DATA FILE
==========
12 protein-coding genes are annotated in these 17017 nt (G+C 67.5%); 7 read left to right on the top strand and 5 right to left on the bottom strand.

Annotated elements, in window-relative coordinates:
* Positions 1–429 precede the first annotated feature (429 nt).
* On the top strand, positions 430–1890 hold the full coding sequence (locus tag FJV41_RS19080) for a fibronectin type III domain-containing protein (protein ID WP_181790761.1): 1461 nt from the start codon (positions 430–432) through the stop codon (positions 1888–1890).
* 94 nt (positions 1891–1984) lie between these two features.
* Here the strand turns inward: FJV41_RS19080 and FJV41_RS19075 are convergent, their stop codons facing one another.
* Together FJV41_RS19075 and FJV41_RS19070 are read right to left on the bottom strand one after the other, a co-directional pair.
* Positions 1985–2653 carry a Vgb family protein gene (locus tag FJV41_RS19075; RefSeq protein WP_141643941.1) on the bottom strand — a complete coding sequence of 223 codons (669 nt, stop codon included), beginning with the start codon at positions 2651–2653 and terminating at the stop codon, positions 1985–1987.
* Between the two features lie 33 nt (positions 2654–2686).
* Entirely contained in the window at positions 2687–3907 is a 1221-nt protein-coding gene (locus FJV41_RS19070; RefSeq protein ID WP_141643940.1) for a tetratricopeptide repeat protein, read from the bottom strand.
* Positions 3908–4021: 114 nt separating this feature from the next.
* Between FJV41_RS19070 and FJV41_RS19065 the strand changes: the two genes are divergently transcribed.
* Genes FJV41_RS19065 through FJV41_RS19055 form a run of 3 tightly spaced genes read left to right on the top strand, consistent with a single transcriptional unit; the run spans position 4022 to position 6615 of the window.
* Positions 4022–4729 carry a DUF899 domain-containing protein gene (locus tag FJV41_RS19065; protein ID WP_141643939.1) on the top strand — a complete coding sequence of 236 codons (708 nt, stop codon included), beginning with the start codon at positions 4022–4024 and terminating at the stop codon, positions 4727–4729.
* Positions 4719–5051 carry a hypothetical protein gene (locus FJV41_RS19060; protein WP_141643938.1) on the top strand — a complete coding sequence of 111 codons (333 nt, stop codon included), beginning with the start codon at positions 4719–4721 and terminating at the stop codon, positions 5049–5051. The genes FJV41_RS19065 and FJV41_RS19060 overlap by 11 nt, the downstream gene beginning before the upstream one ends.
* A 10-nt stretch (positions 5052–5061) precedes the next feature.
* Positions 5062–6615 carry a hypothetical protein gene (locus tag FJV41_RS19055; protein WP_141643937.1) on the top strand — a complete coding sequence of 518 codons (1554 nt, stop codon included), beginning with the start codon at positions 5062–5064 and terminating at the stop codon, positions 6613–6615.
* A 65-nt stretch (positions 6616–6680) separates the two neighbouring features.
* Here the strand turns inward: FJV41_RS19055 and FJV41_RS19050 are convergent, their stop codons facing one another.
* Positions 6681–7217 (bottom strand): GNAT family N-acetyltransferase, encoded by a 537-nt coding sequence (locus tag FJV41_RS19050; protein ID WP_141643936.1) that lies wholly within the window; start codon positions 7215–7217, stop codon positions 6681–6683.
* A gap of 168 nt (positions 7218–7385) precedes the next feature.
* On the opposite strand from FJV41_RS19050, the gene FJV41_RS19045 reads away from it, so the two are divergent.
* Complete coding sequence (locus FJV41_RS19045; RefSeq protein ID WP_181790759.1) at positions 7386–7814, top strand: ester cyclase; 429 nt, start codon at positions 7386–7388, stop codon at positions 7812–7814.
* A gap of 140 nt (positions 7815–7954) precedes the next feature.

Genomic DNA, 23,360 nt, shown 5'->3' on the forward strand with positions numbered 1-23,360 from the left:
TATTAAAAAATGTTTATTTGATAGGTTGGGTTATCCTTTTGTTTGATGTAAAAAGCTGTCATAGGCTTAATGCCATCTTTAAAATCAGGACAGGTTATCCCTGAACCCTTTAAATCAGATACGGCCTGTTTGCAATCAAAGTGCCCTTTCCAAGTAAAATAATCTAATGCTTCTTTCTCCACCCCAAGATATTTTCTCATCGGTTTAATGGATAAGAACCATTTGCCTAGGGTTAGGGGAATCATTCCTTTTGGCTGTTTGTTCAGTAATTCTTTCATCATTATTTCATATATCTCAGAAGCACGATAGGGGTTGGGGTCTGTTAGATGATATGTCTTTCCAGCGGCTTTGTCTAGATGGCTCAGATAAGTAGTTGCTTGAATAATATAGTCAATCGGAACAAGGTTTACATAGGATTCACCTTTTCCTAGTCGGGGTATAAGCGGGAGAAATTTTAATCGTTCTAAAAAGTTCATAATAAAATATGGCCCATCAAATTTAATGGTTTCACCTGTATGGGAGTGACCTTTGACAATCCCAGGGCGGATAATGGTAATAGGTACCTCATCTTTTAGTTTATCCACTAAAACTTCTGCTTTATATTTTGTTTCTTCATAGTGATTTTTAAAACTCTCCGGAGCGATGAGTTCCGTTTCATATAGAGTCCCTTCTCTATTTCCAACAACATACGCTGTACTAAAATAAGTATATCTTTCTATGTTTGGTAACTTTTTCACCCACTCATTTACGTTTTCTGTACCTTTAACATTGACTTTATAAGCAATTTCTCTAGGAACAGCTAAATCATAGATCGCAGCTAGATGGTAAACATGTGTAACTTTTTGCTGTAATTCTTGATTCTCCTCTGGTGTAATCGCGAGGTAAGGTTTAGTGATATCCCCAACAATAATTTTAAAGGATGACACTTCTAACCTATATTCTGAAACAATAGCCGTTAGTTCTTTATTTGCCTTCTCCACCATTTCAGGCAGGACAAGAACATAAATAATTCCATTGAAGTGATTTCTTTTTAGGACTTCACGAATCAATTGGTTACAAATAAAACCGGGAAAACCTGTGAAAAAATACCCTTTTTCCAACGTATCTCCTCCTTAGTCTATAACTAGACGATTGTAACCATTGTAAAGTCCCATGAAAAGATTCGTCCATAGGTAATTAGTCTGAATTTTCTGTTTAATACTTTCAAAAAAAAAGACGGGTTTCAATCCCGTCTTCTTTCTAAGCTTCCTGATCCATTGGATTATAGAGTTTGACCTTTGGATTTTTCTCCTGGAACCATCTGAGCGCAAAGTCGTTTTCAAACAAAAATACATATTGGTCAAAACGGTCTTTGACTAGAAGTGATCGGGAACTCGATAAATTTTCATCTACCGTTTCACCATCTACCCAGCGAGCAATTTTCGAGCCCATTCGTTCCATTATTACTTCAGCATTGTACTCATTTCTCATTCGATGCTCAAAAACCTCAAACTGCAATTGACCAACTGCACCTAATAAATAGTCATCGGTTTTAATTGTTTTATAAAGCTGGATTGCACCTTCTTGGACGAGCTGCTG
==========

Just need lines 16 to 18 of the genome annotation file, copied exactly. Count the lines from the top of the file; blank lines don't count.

* A 10-nt stretch (positions 5052–5061) precedes the next feature.
* Positions 5062–6615 carry a hypothetical protein gene (locus tag FJV41_RS19055; protein WP_141643937.1) on the top strand — a complete coding sequence of 518 codons (1554 nt, stop codon included), beginning with the start codon at positions 5062–5064 and terminating at the stop codon, positions 6613–6615.
* A 65-nt stretch (positions 6616–6680) separates the two neighbouring features.